Faculty of Science
Research Profile: Jeffrey Ovens, Chemistry
As an undergraduate, Jeffrey Ovens couldn't decide between physics or chemistry, so he did the only logical thing and chose both, enrolling in SFU's Chemical Physics Honours joint major program.
He became involved in some interesting research as an undergraduate, from developing environmentally friendly cathode materials for lithium ion batteries for two co-op terms at E-One Moli Energy (Canada) Ltd. to receiving an NSERC USRA award to study solid state synthesis in ferroelectrics and piezoelectrics in Dr. Zuo-Guang Ye's lab.
He ended his undergrad degree with a research course in Dr. Daniel Leznoff's lab, where he studied a type of material called a coordination polymer, which can be tailored to many different types of properties. He says, "During this term, I explored a new cyanoaurate-based building block, and was able to synthesize new coordination polymer-based materials."
He was then invited to join Dr. Leznoff's group as a master's student. Ovens says, "Because I found him to be a very supportive and involved supervisor in my undergraduate work, and because I bonded well with the other students in the group, I accepted the offer."
He worked on designing coordination polymers toward birefringent properties and says, "I was able to show that adding polarizable halide atoms to the dicyanoaurate(I) building block (currently in wide use in our lab) can enhance the birefringent of coordination polymers containing it significantly."
His work was so remarkable that he subsequently transferred to the PhD program where he continues to design coordination polymers toward birefringence and has also begun a new project, designing coordination polymers toward ferroelectric and piezoelectric properties in collaboration with Dr. Zuo-Guang Ye.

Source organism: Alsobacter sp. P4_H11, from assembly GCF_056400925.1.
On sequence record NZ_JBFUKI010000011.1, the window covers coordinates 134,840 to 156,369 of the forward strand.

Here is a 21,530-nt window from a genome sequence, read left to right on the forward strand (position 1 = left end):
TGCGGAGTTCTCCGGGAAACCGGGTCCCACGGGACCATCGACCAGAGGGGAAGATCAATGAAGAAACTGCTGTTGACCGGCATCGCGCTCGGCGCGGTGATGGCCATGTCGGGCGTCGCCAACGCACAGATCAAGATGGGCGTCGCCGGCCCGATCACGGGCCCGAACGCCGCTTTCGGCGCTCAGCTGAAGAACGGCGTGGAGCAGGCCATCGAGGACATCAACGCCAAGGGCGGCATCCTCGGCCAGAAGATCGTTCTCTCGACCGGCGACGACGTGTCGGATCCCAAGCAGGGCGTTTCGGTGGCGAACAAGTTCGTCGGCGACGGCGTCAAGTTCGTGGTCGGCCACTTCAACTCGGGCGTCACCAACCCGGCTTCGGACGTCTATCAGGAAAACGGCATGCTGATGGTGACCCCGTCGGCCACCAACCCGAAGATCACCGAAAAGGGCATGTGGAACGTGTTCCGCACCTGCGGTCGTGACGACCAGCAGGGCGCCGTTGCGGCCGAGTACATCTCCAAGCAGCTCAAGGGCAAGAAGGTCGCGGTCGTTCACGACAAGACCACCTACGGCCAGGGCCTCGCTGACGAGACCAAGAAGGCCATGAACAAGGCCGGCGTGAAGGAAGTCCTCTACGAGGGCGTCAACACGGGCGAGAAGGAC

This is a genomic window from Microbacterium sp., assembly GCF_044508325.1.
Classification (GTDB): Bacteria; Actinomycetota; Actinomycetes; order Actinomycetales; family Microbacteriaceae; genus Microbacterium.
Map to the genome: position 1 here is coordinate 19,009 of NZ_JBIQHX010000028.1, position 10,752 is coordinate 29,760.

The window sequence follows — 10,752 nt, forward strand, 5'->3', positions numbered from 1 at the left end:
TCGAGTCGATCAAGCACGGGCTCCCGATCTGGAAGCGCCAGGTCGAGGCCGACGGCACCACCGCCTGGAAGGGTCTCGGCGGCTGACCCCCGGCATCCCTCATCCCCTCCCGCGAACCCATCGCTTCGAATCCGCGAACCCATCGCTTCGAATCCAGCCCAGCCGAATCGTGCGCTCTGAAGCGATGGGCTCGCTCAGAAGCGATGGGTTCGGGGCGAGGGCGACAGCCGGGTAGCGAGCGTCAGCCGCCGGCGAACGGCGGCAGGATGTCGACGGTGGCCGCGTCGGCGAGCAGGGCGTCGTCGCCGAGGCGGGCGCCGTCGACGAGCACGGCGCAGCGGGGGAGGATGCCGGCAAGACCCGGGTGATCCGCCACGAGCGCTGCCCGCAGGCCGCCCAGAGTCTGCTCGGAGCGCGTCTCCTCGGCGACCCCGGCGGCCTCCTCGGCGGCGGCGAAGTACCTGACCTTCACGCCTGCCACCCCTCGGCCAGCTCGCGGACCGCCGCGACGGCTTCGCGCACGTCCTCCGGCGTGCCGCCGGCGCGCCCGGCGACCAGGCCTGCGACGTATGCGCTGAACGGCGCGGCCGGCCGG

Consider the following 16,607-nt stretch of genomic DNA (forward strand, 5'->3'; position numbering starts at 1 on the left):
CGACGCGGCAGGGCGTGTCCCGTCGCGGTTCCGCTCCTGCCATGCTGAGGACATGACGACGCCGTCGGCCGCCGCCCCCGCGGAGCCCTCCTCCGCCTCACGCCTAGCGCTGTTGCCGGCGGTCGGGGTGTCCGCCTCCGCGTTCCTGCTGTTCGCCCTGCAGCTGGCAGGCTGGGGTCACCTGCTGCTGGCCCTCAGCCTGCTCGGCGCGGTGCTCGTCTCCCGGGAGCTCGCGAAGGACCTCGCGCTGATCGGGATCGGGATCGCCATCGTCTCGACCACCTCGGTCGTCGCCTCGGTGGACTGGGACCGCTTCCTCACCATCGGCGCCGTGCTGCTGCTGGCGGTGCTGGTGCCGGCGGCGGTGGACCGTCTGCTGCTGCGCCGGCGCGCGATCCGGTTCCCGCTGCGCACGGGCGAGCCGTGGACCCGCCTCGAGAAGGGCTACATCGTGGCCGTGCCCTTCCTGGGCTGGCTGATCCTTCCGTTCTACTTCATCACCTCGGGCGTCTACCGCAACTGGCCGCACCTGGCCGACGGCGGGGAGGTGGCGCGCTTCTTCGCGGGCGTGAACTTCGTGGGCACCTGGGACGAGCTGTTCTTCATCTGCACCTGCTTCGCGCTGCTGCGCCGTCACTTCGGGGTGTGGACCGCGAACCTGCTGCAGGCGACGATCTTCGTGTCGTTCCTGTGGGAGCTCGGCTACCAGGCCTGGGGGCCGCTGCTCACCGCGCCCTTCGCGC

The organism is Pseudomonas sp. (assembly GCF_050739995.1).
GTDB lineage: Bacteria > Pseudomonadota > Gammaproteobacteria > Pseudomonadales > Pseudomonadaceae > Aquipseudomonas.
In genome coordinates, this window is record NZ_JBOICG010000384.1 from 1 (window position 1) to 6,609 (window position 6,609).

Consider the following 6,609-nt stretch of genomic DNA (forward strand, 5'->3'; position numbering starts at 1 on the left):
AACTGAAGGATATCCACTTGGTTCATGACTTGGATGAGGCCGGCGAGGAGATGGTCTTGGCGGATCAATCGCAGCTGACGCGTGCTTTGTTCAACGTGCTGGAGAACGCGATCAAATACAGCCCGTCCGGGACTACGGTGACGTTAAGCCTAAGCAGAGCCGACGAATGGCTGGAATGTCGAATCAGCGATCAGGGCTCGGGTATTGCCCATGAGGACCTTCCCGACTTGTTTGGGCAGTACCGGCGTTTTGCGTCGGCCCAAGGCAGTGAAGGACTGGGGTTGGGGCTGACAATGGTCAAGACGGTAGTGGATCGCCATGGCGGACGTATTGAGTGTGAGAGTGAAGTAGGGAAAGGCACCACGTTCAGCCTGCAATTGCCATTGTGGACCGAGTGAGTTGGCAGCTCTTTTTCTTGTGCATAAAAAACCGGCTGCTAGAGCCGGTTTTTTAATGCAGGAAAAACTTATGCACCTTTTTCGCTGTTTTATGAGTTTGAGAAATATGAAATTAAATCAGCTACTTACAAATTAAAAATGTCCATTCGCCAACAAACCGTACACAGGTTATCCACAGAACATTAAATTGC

As a graduate student, he's held the Pacific Century Graduate Scholarship, Graduate Fellowships and he's received a travel award to attend the ACS conference in San Diego. Most recently, he's received an NSERC 2012 PGS-D award, valued at a total of $63,000 over three years.
His major publications to date:
- Inorganic Chemistry (2010): The Use of Polarizable [AuX2(CN)2]− (X = Br, I) Building Blocks Toward the Formation of Birefringent Coordination Polymers
- Dalton Transactions (2011) (featured on the cover of Issue 19): "Thermally triggered reductive elimination of bromine from Au(III) as a path to Au(I)-based coordination polymers"
- Dalton Transactions (2012): "Structural organization and dimensionality at the hands of weak intermolecular AuAu, AuX and XX (X = Cl, Br, I) interactions"